Audrey J. Kimmel peacefully passed away at her home on Nov. 27, 2018, as a result of cancer. She is survived by her daughter Jacque Renwick and son-in-law John Renwick, of Athol, Massachusetts; son John Kimmel and daughter-in-law Pauline Kimmel, of Quincy; granddaughter Christina Kimmel Lutz and grandson-in-law Kenneth Lutz, of Reno, Nevada; and grandson Aaron Kimmel, of Fayetteville, North Carolina.

Audrey was preceded in death by her husband, Edward L. Kimmel — a World War II veteran — and her brother, Lorne Wilson.

Audrey was born Feb. 12, 1932, in Los Angeles. She graduated from Alhambra High School and received an AA degree from College of the Sequoias in 1951. In 1952, she married Edward L. Kimmel, of Monterey Park. She worked from 1953 until retirement in 1988 as medical secretary in Norwalk, mostly for surgeon Jean F. Crum, MD. Audrey was a devoted mother and member of the Nazarene Church in Whittier, teaching Sunday school and singing in the choir. Upon retirement, Ed and Audrey moved to Willits. In Willits, she spent hours each week volunteering in the local library and distributing food to the needy. She had resided in Quincy the past two years. She will be missed by all those who knew her, but is in a much better place now.

Joseph Thomas Bones II

Joseph Thomas Bones II, better known as JT, was born April 14, 1996, at Saint Mary’s Hospital in Reno, Nevada, and died Nov. 25, 2018, due to injuries sustained in a car accident.

A lifelong resident of Portola, JT’s school years encompassed Head Start Preschool, C. Roy Carmichael Elementary School and Portola Junior/Senior High School, where he graduated in 2014. He attended Cuesta College in San Luis Obispo, from 2015 – 2016.

While in high school, JT played junior varsity and varsity basketball 2011 – 2014 and varsity football in 2014. He relished his role as the Portola Tiger mascot in 2013.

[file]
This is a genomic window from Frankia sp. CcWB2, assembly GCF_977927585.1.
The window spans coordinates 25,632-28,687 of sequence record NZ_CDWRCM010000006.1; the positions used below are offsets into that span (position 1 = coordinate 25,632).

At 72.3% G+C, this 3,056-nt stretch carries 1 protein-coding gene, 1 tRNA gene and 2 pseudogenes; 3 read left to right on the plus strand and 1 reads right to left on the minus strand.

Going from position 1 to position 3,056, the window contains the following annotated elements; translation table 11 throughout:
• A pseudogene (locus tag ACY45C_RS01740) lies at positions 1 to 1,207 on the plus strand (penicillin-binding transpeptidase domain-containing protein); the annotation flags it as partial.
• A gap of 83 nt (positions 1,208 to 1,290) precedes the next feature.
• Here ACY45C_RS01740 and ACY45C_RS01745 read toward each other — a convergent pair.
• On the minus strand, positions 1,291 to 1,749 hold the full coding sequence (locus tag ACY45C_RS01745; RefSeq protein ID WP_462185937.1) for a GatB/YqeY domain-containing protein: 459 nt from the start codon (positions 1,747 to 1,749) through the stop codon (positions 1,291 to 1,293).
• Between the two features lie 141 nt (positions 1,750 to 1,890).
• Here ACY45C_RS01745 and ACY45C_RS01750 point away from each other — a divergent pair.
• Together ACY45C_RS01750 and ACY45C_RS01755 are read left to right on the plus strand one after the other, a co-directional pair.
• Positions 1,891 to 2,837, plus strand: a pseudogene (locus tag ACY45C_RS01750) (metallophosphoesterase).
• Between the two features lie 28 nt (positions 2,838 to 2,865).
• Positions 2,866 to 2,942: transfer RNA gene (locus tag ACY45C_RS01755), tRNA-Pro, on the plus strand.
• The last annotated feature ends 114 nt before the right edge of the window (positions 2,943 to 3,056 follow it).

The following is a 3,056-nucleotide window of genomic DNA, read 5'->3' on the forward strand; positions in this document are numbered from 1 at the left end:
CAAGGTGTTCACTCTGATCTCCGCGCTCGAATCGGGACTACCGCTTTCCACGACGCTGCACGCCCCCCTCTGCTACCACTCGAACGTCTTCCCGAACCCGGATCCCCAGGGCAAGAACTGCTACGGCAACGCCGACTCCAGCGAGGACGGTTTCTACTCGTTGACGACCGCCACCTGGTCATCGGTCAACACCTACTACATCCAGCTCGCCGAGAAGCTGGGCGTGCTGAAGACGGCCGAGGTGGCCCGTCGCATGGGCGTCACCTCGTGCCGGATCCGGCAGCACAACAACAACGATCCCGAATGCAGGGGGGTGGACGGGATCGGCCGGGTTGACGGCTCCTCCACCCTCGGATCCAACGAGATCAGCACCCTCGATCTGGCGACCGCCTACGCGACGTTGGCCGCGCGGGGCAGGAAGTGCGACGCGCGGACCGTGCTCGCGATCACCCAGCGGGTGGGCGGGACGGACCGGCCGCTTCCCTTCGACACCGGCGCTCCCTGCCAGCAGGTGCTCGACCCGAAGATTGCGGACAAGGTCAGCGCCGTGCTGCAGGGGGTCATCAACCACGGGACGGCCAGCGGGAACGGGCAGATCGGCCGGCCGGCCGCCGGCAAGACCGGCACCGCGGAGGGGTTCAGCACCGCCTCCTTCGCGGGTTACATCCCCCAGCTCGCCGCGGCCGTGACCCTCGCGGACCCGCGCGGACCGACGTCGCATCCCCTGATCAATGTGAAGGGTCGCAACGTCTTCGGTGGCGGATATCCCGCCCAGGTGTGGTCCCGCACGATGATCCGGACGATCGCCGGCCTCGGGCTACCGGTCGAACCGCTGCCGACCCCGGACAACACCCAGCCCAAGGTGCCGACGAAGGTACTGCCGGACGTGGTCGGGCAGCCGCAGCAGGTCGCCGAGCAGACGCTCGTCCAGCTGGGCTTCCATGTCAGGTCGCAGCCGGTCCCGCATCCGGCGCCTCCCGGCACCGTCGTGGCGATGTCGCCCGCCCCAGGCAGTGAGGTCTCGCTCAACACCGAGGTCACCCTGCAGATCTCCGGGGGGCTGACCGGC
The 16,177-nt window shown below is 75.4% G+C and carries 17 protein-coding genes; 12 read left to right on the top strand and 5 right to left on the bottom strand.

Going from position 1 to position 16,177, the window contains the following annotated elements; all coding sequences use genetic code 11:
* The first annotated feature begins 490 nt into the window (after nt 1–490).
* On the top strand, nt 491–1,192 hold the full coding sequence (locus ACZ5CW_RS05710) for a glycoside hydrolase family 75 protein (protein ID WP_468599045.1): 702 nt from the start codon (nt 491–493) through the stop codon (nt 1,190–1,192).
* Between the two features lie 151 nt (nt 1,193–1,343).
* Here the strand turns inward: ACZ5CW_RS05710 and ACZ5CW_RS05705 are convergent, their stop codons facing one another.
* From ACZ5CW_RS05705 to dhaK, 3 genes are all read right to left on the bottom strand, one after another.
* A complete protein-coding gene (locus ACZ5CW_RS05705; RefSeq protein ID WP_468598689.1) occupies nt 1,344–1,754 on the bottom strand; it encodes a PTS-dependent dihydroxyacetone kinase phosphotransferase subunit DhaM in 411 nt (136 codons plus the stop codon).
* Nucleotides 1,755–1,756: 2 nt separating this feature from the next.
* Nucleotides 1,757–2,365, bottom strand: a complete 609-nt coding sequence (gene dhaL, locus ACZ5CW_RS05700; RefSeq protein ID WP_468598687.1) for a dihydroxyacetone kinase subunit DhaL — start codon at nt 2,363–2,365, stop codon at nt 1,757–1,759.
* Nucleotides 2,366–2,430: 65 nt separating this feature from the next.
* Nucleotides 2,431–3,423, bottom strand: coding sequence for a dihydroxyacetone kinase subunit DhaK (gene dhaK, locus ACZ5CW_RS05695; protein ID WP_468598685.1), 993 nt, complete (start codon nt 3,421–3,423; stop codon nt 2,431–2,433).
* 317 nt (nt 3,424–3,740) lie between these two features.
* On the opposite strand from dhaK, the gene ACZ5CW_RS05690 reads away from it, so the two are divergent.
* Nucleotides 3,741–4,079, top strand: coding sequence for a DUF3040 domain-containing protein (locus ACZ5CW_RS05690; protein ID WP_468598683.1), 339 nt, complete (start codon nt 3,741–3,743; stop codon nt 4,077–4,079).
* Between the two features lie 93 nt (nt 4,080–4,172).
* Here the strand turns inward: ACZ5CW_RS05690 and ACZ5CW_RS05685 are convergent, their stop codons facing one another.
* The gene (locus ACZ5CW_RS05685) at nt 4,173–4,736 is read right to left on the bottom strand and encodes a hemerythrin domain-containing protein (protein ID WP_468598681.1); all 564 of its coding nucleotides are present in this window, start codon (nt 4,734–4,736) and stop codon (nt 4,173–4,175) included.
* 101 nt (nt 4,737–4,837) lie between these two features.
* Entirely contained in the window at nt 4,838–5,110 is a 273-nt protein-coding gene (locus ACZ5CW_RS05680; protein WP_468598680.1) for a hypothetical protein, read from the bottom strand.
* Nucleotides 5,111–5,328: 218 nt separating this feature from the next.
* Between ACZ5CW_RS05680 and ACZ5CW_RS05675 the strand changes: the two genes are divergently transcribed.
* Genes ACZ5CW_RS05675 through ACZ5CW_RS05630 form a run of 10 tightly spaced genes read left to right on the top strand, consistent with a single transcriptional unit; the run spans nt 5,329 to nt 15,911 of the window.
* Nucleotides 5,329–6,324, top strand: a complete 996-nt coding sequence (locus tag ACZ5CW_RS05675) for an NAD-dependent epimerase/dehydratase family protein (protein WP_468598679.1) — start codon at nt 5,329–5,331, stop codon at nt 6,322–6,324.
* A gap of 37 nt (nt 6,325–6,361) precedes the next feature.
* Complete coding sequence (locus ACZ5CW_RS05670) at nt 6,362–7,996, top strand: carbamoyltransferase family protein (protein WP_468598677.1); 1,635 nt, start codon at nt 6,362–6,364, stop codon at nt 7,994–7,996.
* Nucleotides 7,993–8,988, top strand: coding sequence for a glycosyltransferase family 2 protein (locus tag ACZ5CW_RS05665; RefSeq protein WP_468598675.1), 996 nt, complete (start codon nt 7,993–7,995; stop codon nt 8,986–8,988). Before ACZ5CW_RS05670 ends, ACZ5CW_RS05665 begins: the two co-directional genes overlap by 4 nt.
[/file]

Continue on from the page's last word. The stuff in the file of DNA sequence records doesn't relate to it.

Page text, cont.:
JT enjoyed his involvement with the Youth on Fire (YOF) group at the New Life Christian Center (Assembly of God) in Portola, led by Lance and Lynnann Benbow. During his junior high and high school years he attended Acquire the Fire conventions held in Sacramento. JT also loved the annual YOF summer trip to Yosemite and faithfully worked the car washes and Christmas tree sales to fund that favorite event.

Armed with a work permit at age 15, JT began his work career at the Graeagle Restaurant in 2011, where he remained employed until September of this year. Owner Ed Ward, a vital presence in JT’s life from the beginning, was a beloved mentor JT looked to for guidance and direction.

JT loved animals and they loved him. He worked at the High Sierra Animal Shelter 2014 – 2015. He proved to be an excellent dog sitter and provided care for other pets as well. He also adopted his well-loved best 4-legged companion ‘Cocoa’ into the family.

After his stint at college, JT took a seasonal job at the Alpine Meadows Ski Resort (2016 – 2017). He worked the lifts with some of his high school buddies, and as roommates they commuted together from Portola to Tahoe. The enthusiasm of those same friends propelled him into snowboarding, a sport he quickly grew to love.

His heart’s desire was to be a firefighter and JT accomplished that by first becoming a volunteer firefighter with the Graeagle Fire Department in 2016. This year, 2018, he began his rookie season with Wood Fire and Emergency Services and worked the Carr, Hirz, Ferguson, Camp and Woolsey fires. Owner Cindy Wood said the engineers would almost “fight” over JT to be on their team.

Those who knew and loved JT describe him as “a free spirit full of love.” His joy and happiness were contagious, and others felt better just by being around him. He had the ability to lift spirits and make others laugh as they looked at life through his eyes. Being with JT guaranteed special and joyful times.

Even while doing daily tasks or working one of his jobs, JT embraced life with anticipation and excitement. That became especially evident when he was going to one of his favorite places. Las Vegas topped his list of exciting places, while the ocean captured his favorite spot for serenity.

JT grew up in a very close family, raised in the same town as his parents and where his grandparents still live. His family did everything together, which not only included JT’s parents and siblings but his grandparents and uncles and aunt from Reno. His parents often included many of JT’s friends, making them “family” as well.